Yaoundé has launched a national disarmament program in conflict zones in the Far North and the English-speaking regions of Cameroon, announced the Cameroonian presidency.

A “national committee for disarmament, demobilization and reintegration” ( CNDDR ) for combatants in conflict zones in Cameroon (…) was created by presidential decree “, according to the terms of a statement signed Friday by President Paul Biya and received Saturday by AFP .

The CNDDR must allow to “welcome and disarm the ex-combatants” of the Islamist group “Boko Haram and the armed groups of the (Anglophone) regions of North-West and South-West”, to “collect” their weapons, and to “help reintegration into civilian life”, according to the document.

Based in Yaoundé, the committee will be chaired by Prime Minister Philémon Yang and will have centers in Bamenda and Buea, chief towns of the English-speaking regions, as well as in Mora, one of the main cities of the Far North where Boko Haram is raging.

This decree was promulgated in a context where incidents multiply in English-speaking regions in the midst of a conflict between the army and separatists. On 6 November, President Biya called on the secessionists to lay down their arms.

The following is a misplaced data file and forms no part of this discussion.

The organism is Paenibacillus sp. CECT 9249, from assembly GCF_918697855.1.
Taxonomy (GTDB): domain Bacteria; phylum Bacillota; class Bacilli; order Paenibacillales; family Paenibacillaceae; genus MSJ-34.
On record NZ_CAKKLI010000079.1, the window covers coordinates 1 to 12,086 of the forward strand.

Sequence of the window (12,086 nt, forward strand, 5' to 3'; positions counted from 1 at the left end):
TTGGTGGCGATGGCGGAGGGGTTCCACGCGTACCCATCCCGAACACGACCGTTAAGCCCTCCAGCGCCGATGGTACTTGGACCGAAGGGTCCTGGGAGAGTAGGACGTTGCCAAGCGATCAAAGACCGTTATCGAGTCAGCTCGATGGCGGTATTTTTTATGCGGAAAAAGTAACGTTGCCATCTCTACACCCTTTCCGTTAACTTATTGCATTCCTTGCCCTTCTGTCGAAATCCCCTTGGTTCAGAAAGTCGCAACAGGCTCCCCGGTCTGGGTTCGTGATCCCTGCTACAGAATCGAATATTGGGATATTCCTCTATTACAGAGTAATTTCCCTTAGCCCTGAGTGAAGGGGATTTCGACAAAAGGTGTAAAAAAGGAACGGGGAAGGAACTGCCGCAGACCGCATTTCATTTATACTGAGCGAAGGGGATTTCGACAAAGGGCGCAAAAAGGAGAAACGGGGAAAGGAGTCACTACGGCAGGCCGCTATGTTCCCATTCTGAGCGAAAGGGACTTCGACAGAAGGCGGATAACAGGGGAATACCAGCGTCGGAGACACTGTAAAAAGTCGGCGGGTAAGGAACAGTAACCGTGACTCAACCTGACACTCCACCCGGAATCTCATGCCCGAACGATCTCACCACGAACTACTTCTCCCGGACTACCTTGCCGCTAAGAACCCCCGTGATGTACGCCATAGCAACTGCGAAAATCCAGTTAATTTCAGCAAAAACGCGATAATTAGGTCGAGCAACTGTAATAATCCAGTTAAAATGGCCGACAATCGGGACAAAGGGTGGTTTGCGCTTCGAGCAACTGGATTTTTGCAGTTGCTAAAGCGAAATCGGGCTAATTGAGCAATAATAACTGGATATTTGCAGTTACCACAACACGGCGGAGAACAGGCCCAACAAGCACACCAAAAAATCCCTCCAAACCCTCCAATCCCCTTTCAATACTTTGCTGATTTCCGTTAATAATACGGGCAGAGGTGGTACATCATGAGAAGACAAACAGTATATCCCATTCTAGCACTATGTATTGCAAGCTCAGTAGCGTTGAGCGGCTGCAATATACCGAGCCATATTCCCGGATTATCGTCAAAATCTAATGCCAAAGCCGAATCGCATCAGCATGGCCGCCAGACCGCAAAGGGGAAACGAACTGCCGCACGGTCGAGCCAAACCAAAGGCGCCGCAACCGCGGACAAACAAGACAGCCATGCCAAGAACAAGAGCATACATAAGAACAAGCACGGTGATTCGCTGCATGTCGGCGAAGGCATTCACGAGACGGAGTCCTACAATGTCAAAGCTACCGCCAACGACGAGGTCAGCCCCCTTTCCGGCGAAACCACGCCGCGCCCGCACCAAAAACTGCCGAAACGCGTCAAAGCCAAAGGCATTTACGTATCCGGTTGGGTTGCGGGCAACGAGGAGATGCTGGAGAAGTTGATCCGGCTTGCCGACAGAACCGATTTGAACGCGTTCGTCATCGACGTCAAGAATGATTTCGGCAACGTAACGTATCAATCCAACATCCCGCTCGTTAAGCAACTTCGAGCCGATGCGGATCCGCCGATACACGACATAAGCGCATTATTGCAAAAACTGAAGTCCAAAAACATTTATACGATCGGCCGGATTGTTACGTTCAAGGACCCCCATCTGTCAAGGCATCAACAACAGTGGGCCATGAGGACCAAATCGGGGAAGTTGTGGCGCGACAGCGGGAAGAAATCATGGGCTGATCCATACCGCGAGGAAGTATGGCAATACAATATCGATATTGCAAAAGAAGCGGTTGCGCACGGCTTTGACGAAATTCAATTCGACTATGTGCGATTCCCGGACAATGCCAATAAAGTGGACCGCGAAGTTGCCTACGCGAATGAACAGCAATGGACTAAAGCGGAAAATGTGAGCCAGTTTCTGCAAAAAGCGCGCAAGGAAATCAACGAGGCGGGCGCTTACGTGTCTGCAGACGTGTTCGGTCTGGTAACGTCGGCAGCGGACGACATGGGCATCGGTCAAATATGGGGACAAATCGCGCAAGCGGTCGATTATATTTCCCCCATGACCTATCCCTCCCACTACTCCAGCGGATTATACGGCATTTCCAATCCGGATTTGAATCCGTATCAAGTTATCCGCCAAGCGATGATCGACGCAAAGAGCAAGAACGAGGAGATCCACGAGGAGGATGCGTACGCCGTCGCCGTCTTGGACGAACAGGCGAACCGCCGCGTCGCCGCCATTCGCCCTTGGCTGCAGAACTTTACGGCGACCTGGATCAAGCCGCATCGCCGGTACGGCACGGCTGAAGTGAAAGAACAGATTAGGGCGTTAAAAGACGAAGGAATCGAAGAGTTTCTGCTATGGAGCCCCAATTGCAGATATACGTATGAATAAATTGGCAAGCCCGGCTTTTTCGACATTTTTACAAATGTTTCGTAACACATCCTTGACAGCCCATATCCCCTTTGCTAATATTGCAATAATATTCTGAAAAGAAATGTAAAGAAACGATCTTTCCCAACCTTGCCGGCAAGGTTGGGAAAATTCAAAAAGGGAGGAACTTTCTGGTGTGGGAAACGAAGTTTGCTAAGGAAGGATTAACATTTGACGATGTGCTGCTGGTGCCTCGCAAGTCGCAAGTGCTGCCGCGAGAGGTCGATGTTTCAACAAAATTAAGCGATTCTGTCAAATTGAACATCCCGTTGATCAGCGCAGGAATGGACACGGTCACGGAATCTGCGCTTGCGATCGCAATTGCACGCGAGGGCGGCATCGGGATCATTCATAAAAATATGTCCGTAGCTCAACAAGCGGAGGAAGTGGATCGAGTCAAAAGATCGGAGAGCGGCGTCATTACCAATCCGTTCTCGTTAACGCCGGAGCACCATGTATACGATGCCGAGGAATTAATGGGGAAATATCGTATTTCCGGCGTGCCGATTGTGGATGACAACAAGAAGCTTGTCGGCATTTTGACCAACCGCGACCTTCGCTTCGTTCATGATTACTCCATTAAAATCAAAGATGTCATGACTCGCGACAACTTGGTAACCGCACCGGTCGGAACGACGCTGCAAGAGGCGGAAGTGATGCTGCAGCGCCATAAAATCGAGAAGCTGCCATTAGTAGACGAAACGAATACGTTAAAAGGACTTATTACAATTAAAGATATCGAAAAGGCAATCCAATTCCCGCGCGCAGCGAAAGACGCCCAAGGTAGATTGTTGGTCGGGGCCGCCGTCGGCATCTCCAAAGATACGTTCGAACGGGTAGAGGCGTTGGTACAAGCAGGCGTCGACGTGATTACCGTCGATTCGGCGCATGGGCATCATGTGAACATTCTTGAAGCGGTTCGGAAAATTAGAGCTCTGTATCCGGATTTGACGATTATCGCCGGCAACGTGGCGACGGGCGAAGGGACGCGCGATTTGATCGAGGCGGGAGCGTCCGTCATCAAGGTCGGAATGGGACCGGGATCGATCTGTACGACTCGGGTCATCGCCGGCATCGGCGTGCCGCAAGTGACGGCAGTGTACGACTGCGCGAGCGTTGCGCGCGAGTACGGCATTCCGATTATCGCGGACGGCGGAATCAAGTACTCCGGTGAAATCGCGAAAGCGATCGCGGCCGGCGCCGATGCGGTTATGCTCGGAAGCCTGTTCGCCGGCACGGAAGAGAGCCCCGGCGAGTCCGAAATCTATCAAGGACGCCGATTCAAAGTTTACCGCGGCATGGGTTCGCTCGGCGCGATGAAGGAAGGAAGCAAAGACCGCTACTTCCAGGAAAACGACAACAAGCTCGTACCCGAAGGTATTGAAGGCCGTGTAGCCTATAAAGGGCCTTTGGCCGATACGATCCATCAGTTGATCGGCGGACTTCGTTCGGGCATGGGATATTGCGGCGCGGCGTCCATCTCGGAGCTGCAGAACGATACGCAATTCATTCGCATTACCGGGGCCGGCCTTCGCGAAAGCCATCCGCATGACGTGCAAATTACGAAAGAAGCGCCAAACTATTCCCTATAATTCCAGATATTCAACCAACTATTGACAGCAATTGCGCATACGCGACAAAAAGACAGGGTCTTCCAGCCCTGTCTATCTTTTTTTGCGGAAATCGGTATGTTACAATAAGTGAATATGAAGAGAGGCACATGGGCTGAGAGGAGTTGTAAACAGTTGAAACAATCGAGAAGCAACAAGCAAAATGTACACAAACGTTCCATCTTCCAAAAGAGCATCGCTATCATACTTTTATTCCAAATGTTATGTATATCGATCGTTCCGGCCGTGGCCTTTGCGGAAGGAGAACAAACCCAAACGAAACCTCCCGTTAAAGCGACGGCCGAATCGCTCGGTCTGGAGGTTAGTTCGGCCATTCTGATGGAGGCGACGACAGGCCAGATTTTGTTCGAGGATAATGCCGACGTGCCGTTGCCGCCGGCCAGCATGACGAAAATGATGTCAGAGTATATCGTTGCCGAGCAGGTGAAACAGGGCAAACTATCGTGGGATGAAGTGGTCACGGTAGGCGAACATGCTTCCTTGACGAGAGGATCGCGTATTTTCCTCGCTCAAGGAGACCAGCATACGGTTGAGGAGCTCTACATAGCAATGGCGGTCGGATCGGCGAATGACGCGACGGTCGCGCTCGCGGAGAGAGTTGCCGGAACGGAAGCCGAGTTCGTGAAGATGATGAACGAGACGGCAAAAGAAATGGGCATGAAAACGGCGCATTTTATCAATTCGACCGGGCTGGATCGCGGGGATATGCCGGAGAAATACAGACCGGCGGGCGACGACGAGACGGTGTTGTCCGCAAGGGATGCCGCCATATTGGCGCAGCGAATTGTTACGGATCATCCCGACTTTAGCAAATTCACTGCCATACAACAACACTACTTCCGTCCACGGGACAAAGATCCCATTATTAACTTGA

The latest attack by the Boko Haram group left 29 injured in Amchidé (Far-North), where a woman committed suicide bombings in the city near the border with Nigeria, the home country of the jihadist group. .

Attacks by the Boko Haram group have been on the increase for several months in the Lake Chad region, which includes Nigeria, Niger, Chad and Cameroon.

The heads of state of Nigeria, Niger and Chad, as well as the Cameroonian Prime Minister, met Thursday in camera in N’Djamena to discuss the fight against the jihadist group.

On this occasion, they called for more “support” from the international community and said they wanted to “change their approach in the fight against Boko Haram”.

Disarmament, demobilization and reintegration policies, known as DDR , are common processes in conflict-ridden countries.

For example, in 2017, the Central African Republic launched its DDR program for armed groups operating in the country, with no real success so far.